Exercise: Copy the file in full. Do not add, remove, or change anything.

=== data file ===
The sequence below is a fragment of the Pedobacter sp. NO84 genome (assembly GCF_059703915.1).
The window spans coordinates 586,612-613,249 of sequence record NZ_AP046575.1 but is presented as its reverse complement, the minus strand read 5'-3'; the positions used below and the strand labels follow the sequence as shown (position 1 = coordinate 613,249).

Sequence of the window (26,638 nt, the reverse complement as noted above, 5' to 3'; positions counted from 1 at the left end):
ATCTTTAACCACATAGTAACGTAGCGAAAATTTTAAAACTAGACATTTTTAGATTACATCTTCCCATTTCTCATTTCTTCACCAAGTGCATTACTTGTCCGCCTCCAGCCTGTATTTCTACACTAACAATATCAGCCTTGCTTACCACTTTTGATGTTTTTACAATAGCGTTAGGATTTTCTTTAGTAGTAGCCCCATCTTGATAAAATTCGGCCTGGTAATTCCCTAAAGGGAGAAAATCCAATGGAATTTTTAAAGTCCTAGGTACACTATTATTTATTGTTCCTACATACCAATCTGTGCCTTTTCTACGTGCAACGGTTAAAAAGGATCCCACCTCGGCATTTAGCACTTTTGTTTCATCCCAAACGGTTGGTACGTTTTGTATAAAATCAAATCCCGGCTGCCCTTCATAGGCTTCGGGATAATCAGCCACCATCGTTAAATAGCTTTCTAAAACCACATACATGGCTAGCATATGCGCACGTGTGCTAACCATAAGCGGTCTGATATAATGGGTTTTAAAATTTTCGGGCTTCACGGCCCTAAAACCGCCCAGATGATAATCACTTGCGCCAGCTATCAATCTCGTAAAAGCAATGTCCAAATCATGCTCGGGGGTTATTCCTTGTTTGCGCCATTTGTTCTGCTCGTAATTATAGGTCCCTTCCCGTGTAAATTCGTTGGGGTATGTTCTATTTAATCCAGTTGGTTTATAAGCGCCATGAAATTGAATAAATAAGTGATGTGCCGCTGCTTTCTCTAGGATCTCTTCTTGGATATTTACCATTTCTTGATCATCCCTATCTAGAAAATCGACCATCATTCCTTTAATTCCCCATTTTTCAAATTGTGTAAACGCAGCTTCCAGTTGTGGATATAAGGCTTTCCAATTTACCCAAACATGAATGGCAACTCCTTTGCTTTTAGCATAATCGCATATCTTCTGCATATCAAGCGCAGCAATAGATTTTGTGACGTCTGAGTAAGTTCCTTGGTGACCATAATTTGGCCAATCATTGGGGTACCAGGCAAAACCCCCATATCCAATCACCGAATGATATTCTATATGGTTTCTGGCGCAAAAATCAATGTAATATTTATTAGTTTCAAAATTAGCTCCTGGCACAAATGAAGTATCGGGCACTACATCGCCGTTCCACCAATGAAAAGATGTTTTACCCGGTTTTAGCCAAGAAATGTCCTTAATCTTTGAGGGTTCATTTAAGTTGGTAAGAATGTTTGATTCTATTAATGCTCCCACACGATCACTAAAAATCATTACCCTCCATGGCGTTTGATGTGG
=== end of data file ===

The sequence below is a fragment of the Pedobacter sp. NO84 genome (assembly GCF_059703915.1).
The window spans coordinates 586,612-613,249 of sequence record NZ_AP046575.1 but is presented as its reverse complement, the minus strand read 5'-3'; the positions used below and the strand labels follow the sequence as shown (position 1 = coordinate 613,249).

Sequence of the window (26,638 nt, the reverse complement as noted above, 5' to 3'; positions counted from 1 at the left end):
ATCTTTAACCACATAGTAACGTAGCGAAAATTTTAAAACTAGACATTTTTAGATTACATCTTCCCATTTCTCATTTCTTCACCAAGTGCATTACTTGTCCGCCTCCAGCCTGTATTTCTACACTAACAATATCAGCCTTGCTTACCACTTTTGATGTTTTTACAATAGCGTTAGGATTTTCTTTAGTAGTAGCCCCATCTTGATAAAATTCGGCCTGGTAATTCCCTAAAGGGAGAAAATCCAATGGAATTTTTAAAGTCCTAGGTACACTATTATTTATTGTTCCTACATACCAATCTGTGCCTTTTCTACGTGCAACGGTTAAAAAGGATCCCACCTCGGCATTTAGCACTTTTGTTTCATCCCAAACGGTTGGTACGTTTTGTATAAAATCAAATCCCGGCTGCCCTTCATAGGCTTCGGGATAATCAGCCACCATCGTTAAATAGCTTTCTAAAACCACATACATGGCTAGCATATGCGCACGTGTGCTAACCATAAGCGGTCTGATATAATGGGTTTTAAAATTTTCGGGCTTCACGGCCCTAAAACCGCCCAGATGATAATCACTTGCGCCAGCTATCAATCTCGTAAAAGCAATGTCCAAATCATGCTCGGGGGTTATTCCTTGTTTGCGCCATTTGTTCTGCTCGTAATTATAGGTCCCTTCCCGTGTAAATTCGTTGGGGTATGTTCTATTTAATCCAGTTGGTTTATAAGCGCCATGAAATTGAATAAATAAGTGATGTGCCGCTGCTTTCTCTAGGATCTCTTCTTGGATATTTACCATTTCTTGATCATCCCTATCTAGAAAATCGACCATCATTCCTTTAATTCCCCATTTTTCAAATTGTGTAAACGCAGCTTCCAGTTGTGGATATAAGGCTTTCCAATTTACCCAAACATGAATGGCAACTCCTTTGCTTTTAGCATAATCGCATATCTTCTGCATATCAAGCGCAGCAATAGATTTTGTGACGTCTGAGTAAGTTCCTTGGTGACCATAATTTGGCCAATCATTGGGGTACCAGGCAAAACCCCCATATCCAATCACCGAATGATATTCTATATGGTTTCTGGCGCAAAAATCAATGTAATATTTATTAGTTTCAAAATTAGCTCCTGGCACAAATGAAGTATCGGGCACTACATCGCCGTTCCACCAATGAAAAGATGTTTTACCCGGTTTTAGCCAAGAAATGTCCTTAATCTTTGAGGGTTCATTTAAGTTGGTAAGAATGTTTGATTCTATTAATGCTCCCACACGATCACTAAAAATCATTACCCTCCATGGCGTTTGATGTGG